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Blueprints -- Small Hangar


PHALANX Extraterrestrial Response Unit

Construction Precis, Sigma Clearance -- Commander's Eyes Only

Filed: 11 August 2008

By: Gen. E. Baxter, Base Commander, PHALANX, Pacific Operations Command


Due to the recent restructuring of our airfleet, we've had to make a complete reassessment and redesign of our hangar facilities. The VTOL (Vertical Take-Off and Landing) requirement for all new PHALANX aircraft has eliminated our need for runways. This has allowed us to move all hangar facilities into the actual base to improve security and response times.

The Small Hangar provides underground space to store and maintain 1 small VTOL aircraft. Repairs, rearmament and refuelling can be carried out in complete obscurity. The aircraft never even sees the light of day until it's time for launch. During a launch, the hangar roof folds open and the large hydraulic lift raises the aircraft to a position above the roof where it can safely take off.

For landing procedures, the lift features several tall catchhooks that -- once engaged by the undercarrige of a hovering pilot -- gently pull the aircraft down into a landing position. The catchhooks can intelligently adjust their own grip and even pass the grip from hook to hook to properly line up the undercarriage for landing. Once the catchhooks have snared the undercarriage and pulled it down to the landing surface, all the pilot needs to do is power down his engines. The system is simple and easy to use once a pilot gets the hang of it.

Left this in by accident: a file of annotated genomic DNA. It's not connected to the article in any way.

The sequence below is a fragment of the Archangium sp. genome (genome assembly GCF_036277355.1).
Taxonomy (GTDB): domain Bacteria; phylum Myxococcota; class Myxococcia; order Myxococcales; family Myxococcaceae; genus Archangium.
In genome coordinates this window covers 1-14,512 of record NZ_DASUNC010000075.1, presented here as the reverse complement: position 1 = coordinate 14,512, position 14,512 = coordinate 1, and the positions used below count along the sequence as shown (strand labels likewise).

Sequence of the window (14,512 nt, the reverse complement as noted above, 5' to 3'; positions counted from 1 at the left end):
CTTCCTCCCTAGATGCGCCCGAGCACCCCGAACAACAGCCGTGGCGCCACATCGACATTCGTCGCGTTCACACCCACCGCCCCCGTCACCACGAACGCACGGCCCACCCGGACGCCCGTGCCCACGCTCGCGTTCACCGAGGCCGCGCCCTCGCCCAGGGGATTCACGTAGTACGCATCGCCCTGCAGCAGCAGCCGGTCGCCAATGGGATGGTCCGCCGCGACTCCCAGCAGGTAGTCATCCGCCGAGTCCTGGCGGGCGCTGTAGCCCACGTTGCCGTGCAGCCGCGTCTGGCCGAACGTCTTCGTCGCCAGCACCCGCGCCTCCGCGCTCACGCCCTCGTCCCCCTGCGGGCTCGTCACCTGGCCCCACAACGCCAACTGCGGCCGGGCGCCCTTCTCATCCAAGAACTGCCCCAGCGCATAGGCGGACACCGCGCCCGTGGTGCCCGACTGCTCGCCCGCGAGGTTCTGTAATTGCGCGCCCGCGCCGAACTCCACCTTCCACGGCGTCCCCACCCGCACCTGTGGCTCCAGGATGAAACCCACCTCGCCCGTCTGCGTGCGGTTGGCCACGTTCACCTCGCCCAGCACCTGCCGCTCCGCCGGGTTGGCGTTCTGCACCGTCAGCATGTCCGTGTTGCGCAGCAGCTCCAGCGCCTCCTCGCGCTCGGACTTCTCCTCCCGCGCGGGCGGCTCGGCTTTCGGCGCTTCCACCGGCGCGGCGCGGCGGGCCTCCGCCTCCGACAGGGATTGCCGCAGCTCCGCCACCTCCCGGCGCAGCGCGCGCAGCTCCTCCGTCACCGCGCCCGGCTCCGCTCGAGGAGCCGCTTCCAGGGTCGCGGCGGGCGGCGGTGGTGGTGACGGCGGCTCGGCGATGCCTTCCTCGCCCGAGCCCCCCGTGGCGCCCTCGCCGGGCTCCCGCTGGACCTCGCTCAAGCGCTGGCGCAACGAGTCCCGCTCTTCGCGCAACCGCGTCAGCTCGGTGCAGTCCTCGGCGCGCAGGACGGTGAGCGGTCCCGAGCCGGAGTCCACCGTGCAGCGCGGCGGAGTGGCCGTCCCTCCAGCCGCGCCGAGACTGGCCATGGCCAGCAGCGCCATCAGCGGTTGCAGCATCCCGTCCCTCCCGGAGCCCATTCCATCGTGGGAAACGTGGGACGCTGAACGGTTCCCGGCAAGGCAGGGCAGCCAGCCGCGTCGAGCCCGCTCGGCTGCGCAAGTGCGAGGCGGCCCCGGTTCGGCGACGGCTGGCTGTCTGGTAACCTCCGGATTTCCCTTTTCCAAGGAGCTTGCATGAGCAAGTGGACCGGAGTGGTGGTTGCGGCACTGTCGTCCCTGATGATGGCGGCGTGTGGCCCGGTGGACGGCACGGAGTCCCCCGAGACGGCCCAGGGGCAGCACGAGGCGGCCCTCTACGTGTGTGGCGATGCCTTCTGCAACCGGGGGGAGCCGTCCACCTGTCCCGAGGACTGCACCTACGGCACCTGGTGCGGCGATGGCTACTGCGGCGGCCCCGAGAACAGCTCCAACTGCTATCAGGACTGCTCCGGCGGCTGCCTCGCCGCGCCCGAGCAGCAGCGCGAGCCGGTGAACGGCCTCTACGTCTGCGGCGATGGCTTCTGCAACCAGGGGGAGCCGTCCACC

A nearly-identical system has been implemented for the Large Hangar.

Obviously the Small Hangar cannot house large craft due to size considerations.

Recommended Doctrine

The primary function of the Small Hangar is to house interceptors for the interception of airborne UFOs. Please refer to specific aircraft files to review their capabilities and deployment strategy.

Every PHALANX aircraft requires 1 hangar of appropriate size for storage, maintenance and deployment.

Hangars are a particularly vulnerable installation due to their direct connection to the surface. They will be a primary point of entrance for any extraterrestrial attackers. They are an extreme damage risk, filled with volatiles such as jet fuel and possibly high-explosive aircraft munitions. Worse, any aircraft left behind at the base will be a highly tempting target; severe damage to our interceptors -- or even more frightening, the dropship -- might put us out of action for weeks.

If possible, all aircraft should be scrambled before an impending base attack and moved out of the area until the attack is over. They may be engaged in the air by an approaching UFO, but at least they will have the advantage of being able to manoeuvre. Still, this may not always be a viable tactic. Scrambling our craft within range of a heavily-armed attack ship could have more disastrous results than leaving them in their hangars, as tempting a target as that would make them.